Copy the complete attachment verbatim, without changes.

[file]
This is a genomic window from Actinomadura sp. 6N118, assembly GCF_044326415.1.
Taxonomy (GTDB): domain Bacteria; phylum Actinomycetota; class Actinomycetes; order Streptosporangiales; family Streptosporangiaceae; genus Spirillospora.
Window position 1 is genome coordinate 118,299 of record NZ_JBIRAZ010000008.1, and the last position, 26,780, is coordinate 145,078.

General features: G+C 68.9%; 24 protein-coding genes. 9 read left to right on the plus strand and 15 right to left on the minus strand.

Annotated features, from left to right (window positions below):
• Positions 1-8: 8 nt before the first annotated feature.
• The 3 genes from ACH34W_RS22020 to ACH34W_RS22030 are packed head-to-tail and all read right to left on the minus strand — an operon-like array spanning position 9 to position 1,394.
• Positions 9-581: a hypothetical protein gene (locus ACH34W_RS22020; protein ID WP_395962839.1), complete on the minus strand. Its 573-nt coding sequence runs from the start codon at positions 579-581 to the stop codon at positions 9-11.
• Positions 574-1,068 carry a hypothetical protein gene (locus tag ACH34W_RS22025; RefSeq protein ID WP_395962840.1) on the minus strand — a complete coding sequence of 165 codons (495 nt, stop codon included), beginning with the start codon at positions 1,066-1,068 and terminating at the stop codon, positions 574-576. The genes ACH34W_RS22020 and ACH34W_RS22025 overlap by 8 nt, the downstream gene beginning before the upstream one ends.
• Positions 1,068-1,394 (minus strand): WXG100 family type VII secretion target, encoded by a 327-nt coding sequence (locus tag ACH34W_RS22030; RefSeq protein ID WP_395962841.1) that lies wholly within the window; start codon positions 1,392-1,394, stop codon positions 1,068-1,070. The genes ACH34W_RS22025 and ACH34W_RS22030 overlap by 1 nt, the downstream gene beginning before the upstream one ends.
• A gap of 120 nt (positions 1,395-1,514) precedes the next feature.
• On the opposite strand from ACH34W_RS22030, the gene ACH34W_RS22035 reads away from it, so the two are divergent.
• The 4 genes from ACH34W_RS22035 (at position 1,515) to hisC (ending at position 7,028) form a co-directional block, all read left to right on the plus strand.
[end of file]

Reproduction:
This is a genomic window from Actinomadura sp. 6N118, assembly GCF_044326415.1.
Taxonomy (GTDB): domain Bacteria; phylum Actinomycetota; class Actinomycetes; order Streptosporangiales; family Streptosporangiaceae; genus Spirillospora.
Window position 1 is genome coordinate 118,299 of record NZ_JBIRAZ010000008.1, and the last position, 26,780, is coordinate 145,078.

General features: G+C 68.9%; 24 protein-coding genes. 9 read left to right on the plus strand and 15 right to left on the minus strand.

Annotated features, from left to right (window positions below):
• Positions 1-8: 8 nt before the first annotated feature.
• The 3 genes from ACH34W_RS22020 to ACH34W_RS22030 are packed head-to-tail and all read right to left on the minus strand — an operon-like array spanning position 9 to position 1,394.
• Positions 9-581: a hypothetical protein gene (locus ACH34W_RS22020; protein ID WP_395962839.1), complete on the minus strand. Its 573-nt coding sequence runs from the start codon at positions 579-581 to the stop codon at positions 9-11.
• Positions 574-1,068 carry a hypothetical protein gene (locus tag ACH34W_RS22025; RefSeq protein ID WP_395962840.1) on the minus strand — a complete coding sequence of 165 codons (495 nt, stop codon included), beginning with the start codon at positions 1,066-1,068 and terminating at the stop codon, positions 574-576. The genes ACH34W_RS22020 and ACH34W_RS22025 overlap by 8 nt, the downstream gene beginning before the upstream one ends.
• Positions 1,068-1,394 (minus strand): WXG100 family type VII secretion target, encoded by a 327-nt coding sequence (locus tag ACH34W_RS22030; RefSeq protein ID WP_395962841.1) that lies wholly within the window; start codon positions 1,392-1,394, stop codon positions 1,068-1,070. The genes ACH34W_RS22025 and ACH34W_RS22030 overlap by 1 nt, the downstream gene beginning before the upstream one ends.
• A gap of 120 nt (positions 1,395-1,514) precedes the next feature.
• On the opposite strand from ACH34W_RS22030, the gene ACH34W_RS22035 reads away from it, so the two are divergent.
• The 4 genes from ACH34W_RS22035 (at position 1,515) to hisC (ending at position 7,028) form a co-directional block, all read left to right on the plus strand.